If you made any changes in Pure these will be visible here soon.

Personal profile


Understanding the mechanisms of microbial ecology and evolution

I want to understand how complex behaviour of populations is determined by interactions between individuals. My research combines various experimental and modelling approaches to investigate how mobile genetic elements, like plasmids and bacteriophages, spread through a bacterial population. By first learning about the interaction mechanisms between mobile genetic elements and bacterial cells, I aim to improve our ability to predict long-term population behaviour.

The current focus of my work lies on the intracellular interactions between phages and their bacterial host cells. Phages rely on bacterial functions to produce proteins and to replicate themselves. Particularly, most phages need to produce lysis proteins to break open bacterial cells and release new phages. I am exploring how lysis efficiency is affected by genetic and environmental factors. Understanding phage lysis of bacterial cells is not only important for predicting bacteria-phage ecology and evolution but is also crucial for using phages as therapeutics against antibiotic-resistant bacteria.


I come from a theoretical background in Mathematics (BSc) and Biomedical Engineering (MSc) but I felt that true understanding of any system requires a combination of mathematical analysis and experimental verification. Therefore, I did an empirically driven PhD on the evolution of gene regulation in microbes at IST Austria with Calin Guet and Jon Bollback. During my postdoc at ETH Zurich with Roland Regoes and Sebastian Bonhoeffer, I combined experimental and mathematical approaches to investigate bacterial resistance evolution and the spread of mobile genetic elements. I am currently a Wellcome Trust ECA Fellow at the University of Manchester, deepening my work on the interactions and dynamics of mobile genetic elements with their bacterial hosts.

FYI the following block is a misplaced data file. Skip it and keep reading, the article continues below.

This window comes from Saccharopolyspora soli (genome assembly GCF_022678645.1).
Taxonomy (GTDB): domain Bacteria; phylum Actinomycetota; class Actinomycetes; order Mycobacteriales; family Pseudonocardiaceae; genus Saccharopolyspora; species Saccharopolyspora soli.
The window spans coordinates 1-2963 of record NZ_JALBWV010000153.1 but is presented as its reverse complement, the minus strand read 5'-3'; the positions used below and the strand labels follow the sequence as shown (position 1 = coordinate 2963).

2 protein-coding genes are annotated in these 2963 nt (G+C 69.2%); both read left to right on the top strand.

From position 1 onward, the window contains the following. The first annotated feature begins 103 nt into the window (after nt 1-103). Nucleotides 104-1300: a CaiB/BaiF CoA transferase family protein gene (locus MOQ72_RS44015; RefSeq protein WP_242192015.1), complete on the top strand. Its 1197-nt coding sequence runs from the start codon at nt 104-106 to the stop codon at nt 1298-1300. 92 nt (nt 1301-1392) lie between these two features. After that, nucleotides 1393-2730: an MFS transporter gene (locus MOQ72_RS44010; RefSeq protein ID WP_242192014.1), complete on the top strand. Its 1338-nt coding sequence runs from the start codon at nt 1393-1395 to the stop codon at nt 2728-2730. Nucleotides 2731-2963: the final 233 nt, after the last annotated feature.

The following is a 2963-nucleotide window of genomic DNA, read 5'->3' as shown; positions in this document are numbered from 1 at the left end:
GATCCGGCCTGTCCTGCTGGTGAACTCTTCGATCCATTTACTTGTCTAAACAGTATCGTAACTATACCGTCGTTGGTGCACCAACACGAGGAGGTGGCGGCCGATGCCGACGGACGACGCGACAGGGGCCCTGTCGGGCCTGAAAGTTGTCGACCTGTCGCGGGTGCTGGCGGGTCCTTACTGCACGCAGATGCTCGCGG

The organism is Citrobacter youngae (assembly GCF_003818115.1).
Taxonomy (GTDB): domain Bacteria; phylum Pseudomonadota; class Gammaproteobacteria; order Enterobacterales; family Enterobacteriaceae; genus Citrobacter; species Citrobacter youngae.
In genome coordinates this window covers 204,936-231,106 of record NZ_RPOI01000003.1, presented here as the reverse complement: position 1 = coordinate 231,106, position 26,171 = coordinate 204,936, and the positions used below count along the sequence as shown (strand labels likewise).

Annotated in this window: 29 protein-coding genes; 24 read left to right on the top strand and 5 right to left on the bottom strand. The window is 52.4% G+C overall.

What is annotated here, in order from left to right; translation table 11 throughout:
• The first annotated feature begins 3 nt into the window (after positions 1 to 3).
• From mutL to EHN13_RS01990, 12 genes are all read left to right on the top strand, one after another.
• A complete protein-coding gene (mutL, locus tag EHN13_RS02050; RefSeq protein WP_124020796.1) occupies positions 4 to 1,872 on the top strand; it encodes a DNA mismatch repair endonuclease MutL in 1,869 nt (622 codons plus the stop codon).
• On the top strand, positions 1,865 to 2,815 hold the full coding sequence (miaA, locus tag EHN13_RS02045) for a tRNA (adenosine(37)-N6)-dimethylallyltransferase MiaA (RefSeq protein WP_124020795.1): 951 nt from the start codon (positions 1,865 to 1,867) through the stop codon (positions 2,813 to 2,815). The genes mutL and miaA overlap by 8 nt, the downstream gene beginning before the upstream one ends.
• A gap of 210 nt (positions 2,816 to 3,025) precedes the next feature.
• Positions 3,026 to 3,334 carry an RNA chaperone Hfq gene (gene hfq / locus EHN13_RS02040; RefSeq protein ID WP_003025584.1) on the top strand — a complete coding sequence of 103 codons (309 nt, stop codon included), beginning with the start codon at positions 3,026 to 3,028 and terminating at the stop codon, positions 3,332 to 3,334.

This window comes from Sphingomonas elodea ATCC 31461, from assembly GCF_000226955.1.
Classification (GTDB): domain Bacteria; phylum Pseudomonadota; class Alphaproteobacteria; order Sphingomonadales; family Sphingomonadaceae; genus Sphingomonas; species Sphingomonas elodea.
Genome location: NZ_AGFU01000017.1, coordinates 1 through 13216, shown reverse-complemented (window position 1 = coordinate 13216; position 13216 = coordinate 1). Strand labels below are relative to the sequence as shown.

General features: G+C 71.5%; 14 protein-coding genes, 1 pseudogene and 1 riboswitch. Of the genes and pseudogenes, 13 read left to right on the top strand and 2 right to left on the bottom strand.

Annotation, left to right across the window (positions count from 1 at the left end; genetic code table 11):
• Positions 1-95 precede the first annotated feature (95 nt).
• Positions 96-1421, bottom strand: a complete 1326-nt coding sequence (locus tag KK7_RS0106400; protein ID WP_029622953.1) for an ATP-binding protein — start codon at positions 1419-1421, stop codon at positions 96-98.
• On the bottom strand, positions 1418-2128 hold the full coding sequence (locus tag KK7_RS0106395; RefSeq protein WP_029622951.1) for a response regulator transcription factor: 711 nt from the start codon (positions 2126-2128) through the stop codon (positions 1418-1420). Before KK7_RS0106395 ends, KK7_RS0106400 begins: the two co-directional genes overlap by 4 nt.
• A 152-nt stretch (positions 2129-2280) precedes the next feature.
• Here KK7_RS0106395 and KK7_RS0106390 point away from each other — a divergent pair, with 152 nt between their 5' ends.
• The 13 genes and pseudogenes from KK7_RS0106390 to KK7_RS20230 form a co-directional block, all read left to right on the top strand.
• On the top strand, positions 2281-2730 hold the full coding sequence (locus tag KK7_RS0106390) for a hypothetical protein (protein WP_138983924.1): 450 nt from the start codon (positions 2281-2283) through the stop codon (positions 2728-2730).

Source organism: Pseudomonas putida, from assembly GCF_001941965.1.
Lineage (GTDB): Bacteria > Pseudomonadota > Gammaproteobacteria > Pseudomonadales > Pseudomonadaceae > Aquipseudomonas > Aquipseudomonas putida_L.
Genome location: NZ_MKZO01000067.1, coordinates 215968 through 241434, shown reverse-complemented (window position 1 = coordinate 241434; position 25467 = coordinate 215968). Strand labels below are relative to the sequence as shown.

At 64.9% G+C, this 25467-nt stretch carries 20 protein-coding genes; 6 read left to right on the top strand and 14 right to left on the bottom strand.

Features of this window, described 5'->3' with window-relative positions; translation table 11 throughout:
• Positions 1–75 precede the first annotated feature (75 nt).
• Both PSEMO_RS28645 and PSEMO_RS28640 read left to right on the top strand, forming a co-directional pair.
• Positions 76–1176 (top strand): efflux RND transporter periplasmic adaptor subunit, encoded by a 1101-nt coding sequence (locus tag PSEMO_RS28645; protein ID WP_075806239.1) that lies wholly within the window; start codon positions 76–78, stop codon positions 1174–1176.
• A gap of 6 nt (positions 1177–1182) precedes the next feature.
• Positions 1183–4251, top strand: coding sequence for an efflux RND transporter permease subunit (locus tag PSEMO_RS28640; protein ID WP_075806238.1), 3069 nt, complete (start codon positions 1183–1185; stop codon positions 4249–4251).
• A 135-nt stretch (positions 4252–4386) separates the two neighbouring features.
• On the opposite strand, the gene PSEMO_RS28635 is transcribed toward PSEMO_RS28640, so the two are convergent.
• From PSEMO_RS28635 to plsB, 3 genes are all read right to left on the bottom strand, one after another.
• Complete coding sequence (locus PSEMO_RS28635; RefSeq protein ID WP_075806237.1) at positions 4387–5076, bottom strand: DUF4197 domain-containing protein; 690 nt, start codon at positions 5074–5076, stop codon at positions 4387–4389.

If you are curious about the lives of bacteria or viruses and want to work in an interdisciplinary environment, please contact me under claudia.igler@manchester.ac.uk . I am happy to explore possibilities for doing an internship, a thesis project, a PhD or a Postdoc with me.

Expertise related to UN Sustainable Development Goals

In 2015, UN member states agreed to 17 global Sustainable Development Goals (SDGs) to end poverty, protect the planet and ensure prosperity for all. This person’s work contributes towards the following SDG(s):

  • SDG 3 - Good Health and Well-being

Education/Academic qualification

Doctor of Philosophy, The biophysics of transcription factor binding, IST Austria

1 Sept 20139 May 2019

Award Date: 9 May 2019

Master of Science, Biomedical Engineering, Vienna University of Technology

1 Sept 201012 Mar 2013

Award Date: 12 Mar 2013

Bachelor of Science, Mathematics in Science and Technology, Vienna University of Technology

1 Sept 200731 Aug 2010

Award Date: 31 Aug 2010

Areas of expertise

  • QH301 Biology
  • gene regulation
  • infectious disease dynamics
  • mobile genetic elements
  • resistance
  • microbiology
  • phages


Dive into the research topics where Claudia Igler is active. These topic labels come from the works of this person. Together they form a unique fingerprint.
  • 1 Similar Profiles

Collaborations and top research areas from the last five years

Recent external collaboration on country/territory level. Dive into details by clicking on the dots or